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Women's Hoops

The latest news and analysis on college and pro women's basketball.

May 5, 2006 at 9:29 AM

Turns out Bird is beatable

One bummer about forward Lindsey Yamasaki being cut this week is she is one of the rare people that knows what it’s like to beat Sue Bird on the basketball court. A native New Yorker, Bird doesn’t like to lose at anything • from bowling to dodge ball and especially not basketball.
Yamasaki was part of the storied Oregon City Pioneer teams that won national championships in 1995, 1996, and 1997. And when Bird was a junior at Christ the King High in Middle Village, Yamasaki’s team flew in to hand the Royals a 20-point loss. It was one of two losses for Bird that season, if she remembers correctly.
“We played exceptionally well and were ranked No. 1 [in the nation] at the time,” Yamasaki said before training camp began.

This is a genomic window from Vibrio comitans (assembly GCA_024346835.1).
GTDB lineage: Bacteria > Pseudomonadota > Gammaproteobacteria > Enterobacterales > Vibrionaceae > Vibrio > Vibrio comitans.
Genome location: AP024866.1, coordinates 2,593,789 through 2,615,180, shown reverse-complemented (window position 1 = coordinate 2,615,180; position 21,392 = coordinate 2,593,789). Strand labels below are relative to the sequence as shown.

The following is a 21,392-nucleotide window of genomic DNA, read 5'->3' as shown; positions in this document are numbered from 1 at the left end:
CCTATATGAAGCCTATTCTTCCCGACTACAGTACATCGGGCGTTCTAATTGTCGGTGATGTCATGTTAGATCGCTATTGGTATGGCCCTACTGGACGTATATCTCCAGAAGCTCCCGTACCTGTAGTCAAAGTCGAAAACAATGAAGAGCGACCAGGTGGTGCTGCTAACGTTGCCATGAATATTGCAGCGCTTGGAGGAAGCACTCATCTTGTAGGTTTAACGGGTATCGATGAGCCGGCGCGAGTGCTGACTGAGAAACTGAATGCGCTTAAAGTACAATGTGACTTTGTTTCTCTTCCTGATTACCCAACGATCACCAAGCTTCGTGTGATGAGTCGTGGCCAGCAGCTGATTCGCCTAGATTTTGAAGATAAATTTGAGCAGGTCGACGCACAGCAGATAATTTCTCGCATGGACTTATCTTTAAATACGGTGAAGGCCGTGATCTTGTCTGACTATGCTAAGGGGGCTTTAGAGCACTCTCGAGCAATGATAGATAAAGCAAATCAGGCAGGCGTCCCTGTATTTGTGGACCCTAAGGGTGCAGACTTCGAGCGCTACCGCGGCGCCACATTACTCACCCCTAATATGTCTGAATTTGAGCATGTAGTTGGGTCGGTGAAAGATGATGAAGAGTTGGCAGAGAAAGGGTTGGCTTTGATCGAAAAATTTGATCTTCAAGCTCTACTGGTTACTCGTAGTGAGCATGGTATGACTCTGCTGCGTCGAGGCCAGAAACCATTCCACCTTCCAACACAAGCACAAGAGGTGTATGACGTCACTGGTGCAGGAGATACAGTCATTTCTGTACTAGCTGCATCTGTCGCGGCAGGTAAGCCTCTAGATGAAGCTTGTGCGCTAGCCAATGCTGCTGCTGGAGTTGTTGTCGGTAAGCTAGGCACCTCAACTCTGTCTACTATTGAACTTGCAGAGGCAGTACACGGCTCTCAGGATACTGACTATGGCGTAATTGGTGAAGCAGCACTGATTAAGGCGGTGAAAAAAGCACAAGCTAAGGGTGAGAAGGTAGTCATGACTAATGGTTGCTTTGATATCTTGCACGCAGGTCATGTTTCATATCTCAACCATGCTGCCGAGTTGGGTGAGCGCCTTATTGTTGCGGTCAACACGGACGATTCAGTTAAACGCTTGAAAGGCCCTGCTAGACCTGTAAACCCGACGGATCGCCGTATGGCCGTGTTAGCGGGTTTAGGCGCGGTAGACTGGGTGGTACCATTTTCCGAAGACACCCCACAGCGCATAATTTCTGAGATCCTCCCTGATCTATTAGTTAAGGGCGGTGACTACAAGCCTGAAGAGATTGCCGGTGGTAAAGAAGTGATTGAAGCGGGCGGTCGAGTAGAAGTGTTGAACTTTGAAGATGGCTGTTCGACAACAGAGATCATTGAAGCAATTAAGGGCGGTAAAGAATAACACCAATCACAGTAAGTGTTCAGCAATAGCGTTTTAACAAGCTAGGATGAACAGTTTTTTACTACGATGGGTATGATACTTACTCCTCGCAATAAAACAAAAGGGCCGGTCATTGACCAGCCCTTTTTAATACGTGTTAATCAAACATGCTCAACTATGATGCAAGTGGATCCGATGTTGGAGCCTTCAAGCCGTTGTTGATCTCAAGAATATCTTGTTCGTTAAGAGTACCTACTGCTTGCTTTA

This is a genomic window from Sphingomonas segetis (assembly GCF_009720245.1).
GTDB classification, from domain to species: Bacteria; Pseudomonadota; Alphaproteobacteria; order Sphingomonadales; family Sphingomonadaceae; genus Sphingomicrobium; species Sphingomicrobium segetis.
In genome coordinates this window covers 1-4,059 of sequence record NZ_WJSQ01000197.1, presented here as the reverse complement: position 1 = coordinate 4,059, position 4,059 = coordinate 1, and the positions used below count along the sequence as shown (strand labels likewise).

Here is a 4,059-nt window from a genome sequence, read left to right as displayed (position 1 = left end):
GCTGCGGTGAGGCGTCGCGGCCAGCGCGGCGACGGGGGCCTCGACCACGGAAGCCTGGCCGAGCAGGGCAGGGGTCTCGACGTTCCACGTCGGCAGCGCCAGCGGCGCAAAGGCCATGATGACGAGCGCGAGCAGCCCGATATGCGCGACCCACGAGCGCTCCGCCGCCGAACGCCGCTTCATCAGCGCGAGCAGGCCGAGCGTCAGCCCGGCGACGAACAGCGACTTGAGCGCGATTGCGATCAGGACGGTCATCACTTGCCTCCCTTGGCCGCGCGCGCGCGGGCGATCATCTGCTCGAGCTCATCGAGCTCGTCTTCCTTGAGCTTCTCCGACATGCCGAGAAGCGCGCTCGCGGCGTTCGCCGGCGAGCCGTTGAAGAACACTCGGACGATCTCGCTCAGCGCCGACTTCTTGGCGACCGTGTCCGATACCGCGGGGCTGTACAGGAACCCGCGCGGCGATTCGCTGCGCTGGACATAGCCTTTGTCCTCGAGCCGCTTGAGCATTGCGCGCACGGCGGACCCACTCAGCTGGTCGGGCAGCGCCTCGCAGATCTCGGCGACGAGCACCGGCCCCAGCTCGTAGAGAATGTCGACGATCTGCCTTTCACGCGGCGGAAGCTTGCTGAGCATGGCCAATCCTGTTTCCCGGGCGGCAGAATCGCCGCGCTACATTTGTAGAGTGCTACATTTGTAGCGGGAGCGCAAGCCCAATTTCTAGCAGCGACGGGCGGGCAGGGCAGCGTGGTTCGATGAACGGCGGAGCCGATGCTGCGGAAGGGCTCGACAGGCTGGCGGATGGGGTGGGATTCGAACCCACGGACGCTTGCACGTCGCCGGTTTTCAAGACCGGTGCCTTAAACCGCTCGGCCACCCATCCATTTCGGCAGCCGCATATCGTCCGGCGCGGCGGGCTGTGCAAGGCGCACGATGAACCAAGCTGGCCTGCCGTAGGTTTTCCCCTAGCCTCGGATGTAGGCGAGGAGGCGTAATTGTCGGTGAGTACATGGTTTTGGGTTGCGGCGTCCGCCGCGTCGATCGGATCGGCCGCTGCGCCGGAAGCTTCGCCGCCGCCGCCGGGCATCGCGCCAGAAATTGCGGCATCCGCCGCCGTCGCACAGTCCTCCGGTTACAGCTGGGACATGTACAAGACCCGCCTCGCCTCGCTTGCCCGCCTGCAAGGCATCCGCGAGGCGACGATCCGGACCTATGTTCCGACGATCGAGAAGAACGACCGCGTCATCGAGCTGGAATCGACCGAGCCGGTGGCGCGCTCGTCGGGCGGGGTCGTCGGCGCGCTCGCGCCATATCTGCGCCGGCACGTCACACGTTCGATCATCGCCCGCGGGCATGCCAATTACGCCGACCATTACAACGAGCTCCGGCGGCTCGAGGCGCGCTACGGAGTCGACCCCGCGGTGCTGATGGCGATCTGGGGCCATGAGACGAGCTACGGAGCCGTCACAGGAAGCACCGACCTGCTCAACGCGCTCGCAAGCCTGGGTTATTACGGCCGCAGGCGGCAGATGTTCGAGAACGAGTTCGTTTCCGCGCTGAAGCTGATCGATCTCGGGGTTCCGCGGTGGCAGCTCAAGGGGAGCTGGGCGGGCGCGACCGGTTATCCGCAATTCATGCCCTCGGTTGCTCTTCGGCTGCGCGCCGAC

You know I had to tease Bird about the game after practice on Thursday. She was bashful, groaning about the memory, but owned up to the loss and adding that her dad has tape of some of her old battles with Yamasaki. Turns out the two played each other several times through AAU ball • Bird saying that Yamasaki has been 6-foot-1 since age 8.
“I was 4-11 and guarding her!” Bird said. “Yeah, [in high school] they killed us. But they were really good.”
Raining men
Guess the WNBA found a way to get men to attend games • make them the mascot.
The Chicago Sky unveiled its sideline leader, a chiseled white dude in skydiving gear aptly named the “Sky Guy.” His bio states he’s the youngest of six, the older five being sisters who loved basketball.
Dunno what this franchise was thinking with this one. The other 13 teams have freaky, furry creatures that kids seem to love, but this is the first quasi-human to energize the stands. We’ll see if he leads other men to the games, but Chicago could have come up with something a little more creative than this.

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